Mexican shrimp salad,Tequlla onions Back from Mexico …

Back from Mexico …

October 21, 2007

Back from maravilloso Mexico, and it was indeed a very lovely trip. We were in several places: Guadalajara, where we ate posole (made of tomatillo and fresh corn) at our friend Lourdes’ home. WE stayed at the lovely quinta Real hotel and lacked for nothing!

We were escorted to Tequila to visit Orendain Distillery with the owner’s son, Andres Orendain, our chauffeur and guide! And where we tasted their 55 proof Tequila served in a ram’s horn! (This was before lunch on a covered terrace overlook of the surrounding hills and mountains. (A Tequila recipe will follow this rant.)

Next we flew to Culiacan for a firecracker, candle, and Mariachi/disco blow-out wedding, where we danced toward dawn.

The next day we drove to the shore at Xicotencatl ( I think) for a day on the beach of other friends’ compound, complete with huge thatch-covered patios with hammocks! And where we were fed like kings on fresh caught shrimp and fish. For desert on the drive back to Cuilican we ate homemade pan de mujer filled with pumpkin jam.

In Matzatlan for half a day, we had a seafood lunch by the shore with fresh fried whole red snapper before we caught the plane to Mexico City. The lunch was fun and delish accompanied by Margaritas for the ladies and beer for the guys—some mixing their cerveza with lime and salt. Is that any way to ruin a cold bottle of Corona, Tecate, or Pacifico! No comment because there’s just no accounting for tastes! It’s called cerveza preparada, a term to forget which means, prepared beer, or what the Brits call shandy.

Here’s a quick recipe for shrimp from the lunch appetizer—a type of salad served on top of a toasted taco in the middle of a huge oval platter surrounded by oysters, octopus, scallops and fresh humongous shrimp—boiled whole. The shrimp salad appetizer is this:

One pound of pounded shrimp, ½ cup minced onion, hot as hell pepper—not sissy jalpeño—use chipolte or habanera and enough of it to bring tears to your eyes if you have the guts! and 8 ounces of Philadelphia cream cheese at room temp. Salt to taste. Mix together and pop onto a huge crisp baked or fried tamale … now dig in using corn chips, tortillas!

Off to Mexico City! Ole’! We stayed at a friend’s apartment in the Lomas de Chapultepec, and as luck would have it, he was out of town so he sent his chauffeur to pick us up at the airport and drive us all around town. What a hardship!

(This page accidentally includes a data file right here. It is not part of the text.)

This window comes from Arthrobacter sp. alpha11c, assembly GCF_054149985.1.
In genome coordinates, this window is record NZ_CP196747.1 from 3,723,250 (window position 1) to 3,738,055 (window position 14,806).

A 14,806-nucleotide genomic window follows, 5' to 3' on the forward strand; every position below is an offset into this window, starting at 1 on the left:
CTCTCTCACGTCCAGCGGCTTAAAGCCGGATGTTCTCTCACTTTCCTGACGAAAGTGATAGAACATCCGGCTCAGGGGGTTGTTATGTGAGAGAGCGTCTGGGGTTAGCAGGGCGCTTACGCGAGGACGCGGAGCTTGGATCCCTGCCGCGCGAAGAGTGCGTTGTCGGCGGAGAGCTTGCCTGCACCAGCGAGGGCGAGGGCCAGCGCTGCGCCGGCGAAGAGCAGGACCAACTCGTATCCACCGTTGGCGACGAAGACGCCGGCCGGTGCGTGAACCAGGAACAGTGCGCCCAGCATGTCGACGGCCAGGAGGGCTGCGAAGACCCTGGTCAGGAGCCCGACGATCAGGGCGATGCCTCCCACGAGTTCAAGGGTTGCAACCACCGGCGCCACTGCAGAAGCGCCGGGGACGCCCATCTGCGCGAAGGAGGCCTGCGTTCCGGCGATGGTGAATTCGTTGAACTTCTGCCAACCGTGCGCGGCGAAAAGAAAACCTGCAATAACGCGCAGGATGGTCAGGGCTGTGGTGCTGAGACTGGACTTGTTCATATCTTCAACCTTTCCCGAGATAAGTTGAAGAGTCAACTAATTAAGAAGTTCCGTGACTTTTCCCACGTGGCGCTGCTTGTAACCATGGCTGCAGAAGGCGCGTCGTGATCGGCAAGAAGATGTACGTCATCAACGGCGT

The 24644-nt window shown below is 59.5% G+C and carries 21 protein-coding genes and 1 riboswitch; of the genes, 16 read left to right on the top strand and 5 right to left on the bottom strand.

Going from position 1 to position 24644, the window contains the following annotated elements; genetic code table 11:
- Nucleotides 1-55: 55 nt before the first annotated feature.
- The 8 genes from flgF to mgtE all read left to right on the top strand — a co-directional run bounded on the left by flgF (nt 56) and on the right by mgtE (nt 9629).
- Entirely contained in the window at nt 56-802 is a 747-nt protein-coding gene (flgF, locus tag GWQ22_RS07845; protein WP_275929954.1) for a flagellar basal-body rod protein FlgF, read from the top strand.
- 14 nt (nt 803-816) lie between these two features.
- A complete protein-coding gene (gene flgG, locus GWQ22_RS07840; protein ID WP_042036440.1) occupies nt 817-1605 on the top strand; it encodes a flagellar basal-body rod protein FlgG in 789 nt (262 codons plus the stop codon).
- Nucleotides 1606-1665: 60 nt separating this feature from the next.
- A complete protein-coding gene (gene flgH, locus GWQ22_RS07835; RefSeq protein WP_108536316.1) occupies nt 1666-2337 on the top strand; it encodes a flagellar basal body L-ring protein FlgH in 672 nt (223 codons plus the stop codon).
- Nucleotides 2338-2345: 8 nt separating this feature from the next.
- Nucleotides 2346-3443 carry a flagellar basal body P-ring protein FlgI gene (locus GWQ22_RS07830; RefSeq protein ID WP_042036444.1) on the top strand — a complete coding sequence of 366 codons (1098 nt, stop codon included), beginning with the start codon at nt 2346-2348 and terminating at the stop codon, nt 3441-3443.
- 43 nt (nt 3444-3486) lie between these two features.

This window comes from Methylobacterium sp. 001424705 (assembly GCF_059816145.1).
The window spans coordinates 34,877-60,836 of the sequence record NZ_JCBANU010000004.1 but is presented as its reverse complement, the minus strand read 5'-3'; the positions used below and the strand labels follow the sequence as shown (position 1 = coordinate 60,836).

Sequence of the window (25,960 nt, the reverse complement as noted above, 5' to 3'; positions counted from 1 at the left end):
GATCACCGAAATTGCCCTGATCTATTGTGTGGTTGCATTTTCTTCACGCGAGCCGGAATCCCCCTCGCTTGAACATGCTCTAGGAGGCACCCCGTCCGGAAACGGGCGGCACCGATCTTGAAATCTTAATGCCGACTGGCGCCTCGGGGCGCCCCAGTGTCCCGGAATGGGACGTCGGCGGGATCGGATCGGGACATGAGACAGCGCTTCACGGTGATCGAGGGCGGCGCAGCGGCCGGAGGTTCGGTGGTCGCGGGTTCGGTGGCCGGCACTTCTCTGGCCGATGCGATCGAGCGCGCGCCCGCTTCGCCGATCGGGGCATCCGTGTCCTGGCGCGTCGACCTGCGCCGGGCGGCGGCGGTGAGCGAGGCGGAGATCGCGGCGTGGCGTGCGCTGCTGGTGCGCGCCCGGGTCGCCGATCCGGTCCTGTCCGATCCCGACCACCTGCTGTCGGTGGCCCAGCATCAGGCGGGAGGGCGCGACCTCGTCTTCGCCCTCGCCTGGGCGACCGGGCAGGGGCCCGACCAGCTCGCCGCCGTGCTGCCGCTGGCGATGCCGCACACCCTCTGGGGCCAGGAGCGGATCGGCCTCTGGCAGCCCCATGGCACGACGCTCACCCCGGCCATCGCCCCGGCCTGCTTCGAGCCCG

Ciudad de Mexico for only a few days is a shame, but it was long enough for us to take a city tour and to see the famous Virgin de Guadalupe one day and the next a drive out of town to visit the museum and pyramids at Teotihuacan. Incredible! After feasting with our eyes we feasted on lunch at the famous Hacienda de los Morales. Exquisite dining—pate de fois gras for starters, followed by a soup of fresh zucchini flowers, or flor de calabasa with a light pie crust topping. Felipe ordered a vino tinto from Ribeia del Duero (Spain). Each sip was a quick trip to Elysium.

My friend Linda lived near the Sangre de Cristo Mountains in New Mexico before having a farewell party and departing for the al di là, and this is a tribute to her fine cooking and taste. Quantities are up to the chef! You may use mushrooms with the onions for this Tequila cebolla amargo y dulce (sour and sweet) dish.

Here’s a recipe for Tequila onions:
a heavy skillet
some unsalted butter and Extra Virgin Olive Oil (Please don’t bust chops for amounts! Use your eyes! that’s why God gave them to you. Judge by the quantity of vegetables you will use.)
sliced sweet onions, or whole small ones, a few cloves of garlic if desired (whole and then remove)
small whole button mushrooms (washed and dried), or improvise with larger ones and slice them!
a tablespoon of sugar—those on diets, Splenda will work, or a bit of natural Stivia for you organic-conscious eaters (called Ka’a He’e, pronounced ka-ay-hey-ay in the Guarani language of Paraguay),
a splash of red wine or balsamic vinegar (I must confess that I’ve used other vinegars, such as white or apple cider, and the result is fine)
salt, pepper to taste
(may garnish with cilantro, or parsley, and may make without the mushrooms!)

High heat. Fry the onions and mushrooms (garlic) until golden, and season with salt and pepper—I use hot as Hades peperoncino because I’m married to a fiery Cuban-Italian! So feel free to use hot pepper if desired. Remove the garlic cloves. Add the sugar and stir around still it starts to caramelize. Then add a splash of vinegar. When all the ingredients are coated with the vinegar and it’s blended with the sugar into a mélange of sticky goodness, add as much Tequila (of course the good brand you’re drinking) as it takes (be generous, it’s your body, a true temple, you’re feeding) and reduce it over a low to moderate heat! This is a lovely medley and side dish to compliment any autumn dinner: meat, fowl or fish. Garnished with curly parsley or not.

Folks, if you notice any spelling or punctuation errors … adjust and fix them in your brains, and let me off the hook or these blogs will never get posted! Thanks! and for you speakers of the language in which to address God, por favor forgive any mistakes.

If anyone wants the recipe for posole, write me. That doesn’t mean I’ll give it to you, but write anyway.